John Lehman, a former Reagan administration Secretary of the Navy and one of five Republican commissioners on the 11-member 9/11 Commission, has broken ranks by plainly asserting his belief that a number of Saudi government officials helped provide a support system for the 19 hijackers.
Lehman told The Guardian that the secret "28 pages" of a joint congressional inquiry into 9/11 contain "an awful lot of participation by Saudi individuals in supporting the hijackers, and some of those people worked in the Saudi government." He added that the commission's chairman, former Gov. Tom Kean (R-N.J.), and vice-chairman, former Rep. Lee Hamilton (D-Ind.), had engaged in a "game of semantics" when they recently asserted that only one Saudi government worker had been "implicated" in the attacks.
In Lehman's view, "There was an awful lot of circumstantial evidence" and he regretted that many, including the Saudi government, read the commission's final report as "an exoneration of Saudi Arabia." Senior Saudi government officials and the royal family were not implicated in the attacks, according to Lehman, but he said "at least five" Saudi officials were "strongly suspected" of supporting the 9/11 terrorists.
One 9/11 commissioner who requested anonymity told The Guardian of heated arguments among commissioners and staffers over how the intelligence pertaining to any Saudi connection with the attacks appeared in the final report:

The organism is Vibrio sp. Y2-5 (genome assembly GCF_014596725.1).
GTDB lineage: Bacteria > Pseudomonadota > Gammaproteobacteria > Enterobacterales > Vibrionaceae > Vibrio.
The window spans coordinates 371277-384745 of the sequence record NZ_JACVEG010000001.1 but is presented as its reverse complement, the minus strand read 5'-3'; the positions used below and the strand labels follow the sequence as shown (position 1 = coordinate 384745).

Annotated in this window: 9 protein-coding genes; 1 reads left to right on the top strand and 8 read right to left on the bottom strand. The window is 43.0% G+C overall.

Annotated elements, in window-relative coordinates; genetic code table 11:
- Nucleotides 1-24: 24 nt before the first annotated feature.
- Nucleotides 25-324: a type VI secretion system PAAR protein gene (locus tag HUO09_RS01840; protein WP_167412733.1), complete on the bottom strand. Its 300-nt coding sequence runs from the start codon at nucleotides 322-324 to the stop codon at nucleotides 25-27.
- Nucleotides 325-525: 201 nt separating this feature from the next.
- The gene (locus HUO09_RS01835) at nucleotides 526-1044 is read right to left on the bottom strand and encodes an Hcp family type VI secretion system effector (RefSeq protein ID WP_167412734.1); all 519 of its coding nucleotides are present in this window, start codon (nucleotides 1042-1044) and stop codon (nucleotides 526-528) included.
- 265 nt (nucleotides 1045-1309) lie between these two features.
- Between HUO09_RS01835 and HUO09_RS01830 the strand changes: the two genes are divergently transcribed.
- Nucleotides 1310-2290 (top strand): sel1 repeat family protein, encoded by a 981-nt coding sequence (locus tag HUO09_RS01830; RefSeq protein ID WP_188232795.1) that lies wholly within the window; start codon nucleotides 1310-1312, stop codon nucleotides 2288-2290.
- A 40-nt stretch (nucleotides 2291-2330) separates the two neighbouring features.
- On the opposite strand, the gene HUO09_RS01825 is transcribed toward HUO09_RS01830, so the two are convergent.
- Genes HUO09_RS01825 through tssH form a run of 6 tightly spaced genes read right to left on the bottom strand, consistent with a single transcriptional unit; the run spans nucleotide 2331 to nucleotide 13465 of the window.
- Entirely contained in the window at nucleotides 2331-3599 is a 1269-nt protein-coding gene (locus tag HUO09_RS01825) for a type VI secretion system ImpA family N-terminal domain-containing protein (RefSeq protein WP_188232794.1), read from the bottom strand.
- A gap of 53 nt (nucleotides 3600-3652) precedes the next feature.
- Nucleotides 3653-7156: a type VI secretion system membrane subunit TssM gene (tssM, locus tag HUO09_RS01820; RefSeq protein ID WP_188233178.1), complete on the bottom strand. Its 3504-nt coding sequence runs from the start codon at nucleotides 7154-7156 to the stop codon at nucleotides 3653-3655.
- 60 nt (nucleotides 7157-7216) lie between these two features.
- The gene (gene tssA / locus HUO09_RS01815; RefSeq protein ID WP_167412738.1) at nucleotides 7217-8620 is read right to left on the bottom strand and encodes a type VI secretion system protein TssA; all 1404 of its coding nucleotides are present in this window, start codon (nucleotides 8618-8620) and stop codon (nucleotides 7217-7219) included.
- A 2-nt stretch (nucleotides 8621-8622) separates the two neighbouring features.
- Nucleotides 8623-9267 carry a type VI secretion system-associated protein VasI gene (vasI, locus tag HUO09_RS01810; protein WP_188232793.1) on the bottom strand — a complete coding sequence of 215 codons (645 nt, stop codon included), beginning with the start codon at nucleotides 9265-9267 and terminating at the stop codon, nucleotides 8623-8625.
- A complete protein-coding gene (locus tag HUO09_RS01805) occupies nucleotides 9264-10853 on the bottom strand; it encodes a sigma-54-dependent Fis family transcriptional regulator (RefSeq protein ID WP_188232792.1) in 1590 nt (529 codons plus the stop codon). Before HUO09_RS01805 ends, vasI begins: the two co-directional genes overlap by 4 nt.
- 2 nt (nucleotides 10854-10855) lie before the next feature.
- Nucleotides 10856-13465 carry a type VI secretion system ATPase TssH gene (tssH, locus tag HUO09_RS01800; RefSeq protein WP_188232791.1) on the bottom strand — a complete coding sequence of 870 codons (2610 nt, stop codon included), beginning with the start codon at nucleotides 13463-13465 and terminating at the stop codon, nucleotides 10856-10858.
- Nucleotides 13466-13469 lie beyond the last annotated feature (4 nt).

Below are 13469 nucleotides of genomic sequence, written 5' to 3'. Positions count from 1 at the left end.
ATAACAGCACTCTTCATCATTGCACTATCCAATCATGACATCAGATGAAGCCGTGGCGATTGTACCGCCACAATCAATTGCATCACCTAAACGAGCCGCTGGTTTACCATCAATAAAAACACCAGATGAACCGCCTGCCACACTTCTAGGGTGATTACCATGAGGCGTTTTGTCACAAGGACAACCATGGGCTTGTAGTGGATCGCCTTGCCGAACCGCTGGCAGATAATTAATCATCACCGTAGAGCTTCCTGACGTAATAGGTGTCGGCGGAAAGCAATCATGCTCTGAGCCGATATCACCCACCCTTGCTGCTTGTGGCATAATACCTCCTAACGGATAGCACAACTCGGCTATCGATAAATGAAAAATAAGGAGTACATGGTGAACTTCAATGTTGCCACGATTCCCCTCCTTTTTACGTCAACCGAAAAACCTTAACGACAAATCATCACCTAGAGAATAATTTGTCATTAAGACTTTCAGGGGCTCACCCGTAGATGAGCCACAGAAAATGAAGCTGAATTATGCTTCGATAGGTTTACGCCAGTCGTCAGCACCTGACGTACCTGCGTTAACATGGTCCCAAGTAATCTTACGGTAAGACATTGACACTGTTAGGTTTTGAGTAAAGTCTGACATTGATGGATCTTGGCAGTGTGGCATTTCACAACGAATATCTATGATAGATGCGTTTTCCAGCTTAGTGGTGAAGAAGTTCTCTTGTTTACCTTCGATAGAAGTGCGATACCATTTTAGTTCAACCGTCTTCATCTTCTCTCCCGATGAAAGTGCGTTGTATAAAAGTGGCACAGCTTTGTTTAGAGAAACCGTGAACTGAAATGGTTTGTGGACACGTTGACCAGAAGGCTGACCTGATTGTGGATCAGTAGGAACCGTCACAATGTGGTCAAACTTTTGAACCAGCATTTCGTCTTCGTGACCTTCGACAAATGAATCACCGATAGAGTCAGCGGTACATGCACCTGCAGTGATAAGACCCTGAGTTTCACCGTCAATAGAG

In fact, there were repeated showdowns, especially over the Saudis, between the staff and the commission's hard-charging executive director, University of Virginia historian Philip Zelikow, who joined the Bush administration as a senior adviser to secretary of state Condoleezza Rice after leaving the commission. The staff included experienced investigators from the FBI, the Department of Justice and the CIA, as well as the congressional staffer who was the principal author of the 28 pages.
Zelikow fired a staffer, who had repeatedly protested over limitations on the Saudi investigation, after she obtained a copy of the 28 pages outside of official channels. Other staffers described an angry scene late one night, near the end of the investigation, when two investigators who focused on the Saudi allegations were forced to rush back to the commission's offices after midnight after learning to their astonishment that some of the most compelling evidence about a Saudi tie to 9/11 was being edited out of the report or was being pushed to tiny, barely readable footnotes and endnotes. The staff protests were mostly overruled.
Unsurprisingly, Zelikow remains staunchly opposed to releasing the "28 pages" now, having recently told NBC News that the classified pages "provide no further evidence" not already in the public domain and that their declassification would "only make the red herring grow redder."
Former Sen. Bob Graham (D-Fl.), who was part of the congressional inquiry which produced the "28 pages" and who has long advocated for their release, wrote in a Washington Post op-ed yesterday that the "the American people [have] all the authority and capability needed to review the 28 pages and determine the truth." There are increasing bipartisan efforts in Congress to "require declassification" of the pages within 60 days.
President Obama has been non-committal about whether or not he would order the release of the pages, and he has threatened to veto a proposed bill which would strip foreign officials of immunity from lawsuits related to terrorism.
According to White House Press Secretary Josh Earnest, President Obama hasn't even read the "28 pages."